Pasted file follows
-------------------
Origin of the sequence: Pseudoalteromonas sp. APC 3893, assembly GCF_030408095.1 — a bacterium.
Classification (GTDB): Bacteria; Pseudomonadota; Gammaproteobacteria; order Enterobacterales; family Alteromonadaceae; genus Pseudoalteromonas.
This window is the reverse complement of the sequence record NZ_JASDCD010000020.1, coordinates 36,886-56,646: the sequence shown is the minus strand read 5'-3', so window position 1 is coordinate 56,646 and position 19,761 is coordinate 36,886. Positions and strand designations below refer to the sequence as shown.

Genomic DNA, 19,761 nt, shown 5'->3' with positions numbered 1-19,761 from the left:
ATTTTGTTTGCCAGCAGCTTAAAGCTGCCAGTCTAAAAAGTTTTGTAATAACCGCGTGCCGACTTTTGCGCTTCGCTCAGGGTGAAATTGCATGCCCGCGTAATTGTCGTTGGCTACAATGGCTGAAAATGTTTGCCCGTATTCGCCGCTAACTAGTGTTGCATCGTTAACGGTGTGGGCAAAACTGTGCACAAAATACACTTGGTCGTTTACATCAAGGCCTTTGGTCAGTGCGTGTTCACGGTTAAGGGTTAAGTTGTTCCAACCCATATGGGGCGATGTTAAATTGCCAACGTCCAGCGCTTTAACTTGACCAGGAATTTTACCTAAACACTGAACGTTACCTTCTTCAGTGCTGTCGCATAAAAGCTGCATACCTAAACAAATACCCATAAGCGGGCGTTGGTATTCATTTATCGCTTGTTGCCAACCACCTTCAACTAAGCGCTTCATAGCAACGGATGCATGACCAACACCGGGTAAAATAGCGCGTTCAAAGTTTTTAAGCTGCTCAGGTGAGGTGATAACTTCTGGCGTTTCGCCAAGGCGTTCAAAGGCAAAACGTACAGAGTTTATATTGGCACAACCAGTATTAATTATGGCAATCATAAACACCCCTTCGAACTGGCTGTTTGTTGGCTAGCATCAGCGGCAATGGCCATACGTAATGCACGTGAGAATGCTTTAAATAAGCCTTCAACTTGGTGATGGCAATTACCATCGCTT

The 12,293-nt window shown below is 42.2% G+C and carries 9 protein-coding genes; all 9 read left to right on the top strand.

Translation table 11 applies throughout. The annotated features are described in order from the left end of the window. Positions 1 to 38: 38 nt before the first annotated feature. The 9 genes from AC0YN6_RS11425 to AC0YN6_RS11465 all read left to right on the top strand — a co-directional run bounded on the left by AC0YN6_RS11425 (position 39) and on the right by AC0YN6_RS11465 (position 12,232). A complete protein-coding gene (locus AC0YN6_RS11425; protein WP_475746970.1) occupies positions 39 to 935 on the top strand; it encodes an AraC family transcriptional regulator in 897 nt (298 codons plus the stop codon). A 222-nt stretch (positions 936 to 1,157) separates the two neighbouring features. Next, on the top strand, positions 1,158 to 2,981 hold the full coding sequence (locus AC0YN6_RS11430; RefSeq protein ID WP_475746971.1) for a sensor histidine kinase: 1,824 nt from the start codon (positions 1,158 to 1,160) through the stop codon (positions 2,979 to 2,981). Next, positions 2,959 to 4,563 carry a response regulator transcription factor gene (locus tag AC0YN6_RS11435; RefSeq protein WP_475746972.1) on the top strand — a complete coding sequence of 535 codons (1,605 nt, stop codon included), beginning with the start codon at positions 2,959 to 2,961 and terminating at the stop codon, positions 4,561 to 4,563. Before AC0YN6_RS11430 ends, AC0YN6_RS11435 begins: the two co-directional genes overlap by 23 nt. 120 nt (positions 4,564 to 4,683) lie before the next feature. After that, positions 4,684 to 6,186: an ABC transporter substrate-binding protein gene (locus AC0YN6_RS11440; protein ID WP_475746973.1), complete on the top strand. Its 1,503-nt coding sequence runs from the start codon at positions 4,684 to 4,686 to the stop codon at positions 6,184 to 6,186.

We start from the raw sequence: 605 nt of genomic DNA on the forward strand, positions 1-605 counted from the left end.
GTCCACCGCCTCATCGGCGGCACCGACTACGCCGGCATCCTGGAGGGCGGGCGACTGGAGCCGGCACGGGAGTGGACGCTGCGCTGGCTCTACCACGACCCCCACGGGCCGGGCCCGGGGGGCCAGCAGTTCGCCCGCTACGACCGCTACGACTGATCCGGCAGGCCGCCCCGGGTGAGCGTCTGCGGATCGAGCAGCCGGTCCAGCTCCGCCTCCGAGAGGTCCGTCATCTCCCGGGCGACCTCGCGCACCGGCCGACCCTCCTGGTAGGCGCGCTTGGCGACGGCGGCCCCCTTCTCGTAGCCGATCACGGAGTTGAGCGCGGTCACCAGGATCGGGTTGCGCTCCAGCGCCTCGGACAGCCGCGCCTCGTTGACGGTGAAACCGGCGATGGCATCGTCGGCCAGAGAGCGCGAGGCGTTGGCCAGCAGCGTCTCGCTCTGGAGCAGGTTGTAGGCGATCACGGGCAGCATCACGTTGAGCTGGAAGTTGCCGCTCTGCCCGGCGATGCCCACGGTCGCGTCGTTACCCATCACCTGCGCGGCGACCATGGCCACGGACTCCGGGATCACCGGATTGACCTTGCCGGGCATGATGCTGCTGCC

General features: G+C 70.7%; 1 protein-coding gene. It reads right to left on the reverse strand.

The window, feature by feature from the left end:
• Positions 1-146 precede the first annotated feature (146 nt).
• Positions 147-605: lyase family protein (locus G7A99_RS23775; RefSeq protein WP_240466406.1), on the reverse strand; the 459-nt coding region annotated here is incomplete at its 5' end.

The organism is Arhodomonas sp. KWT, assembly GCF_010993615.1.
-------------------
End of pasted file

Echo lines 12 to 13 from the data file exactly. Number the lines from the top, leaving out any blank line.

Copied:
• Positions 1-146 precede the first annotated feature (146 nt).
• Positions 147-605: lyase family protein (locus G7A99_RS23775; RefSeq protein WP_240466406.1), on the reverse strand; the 459-nt coding region annotated here is incomplete at its 5' end.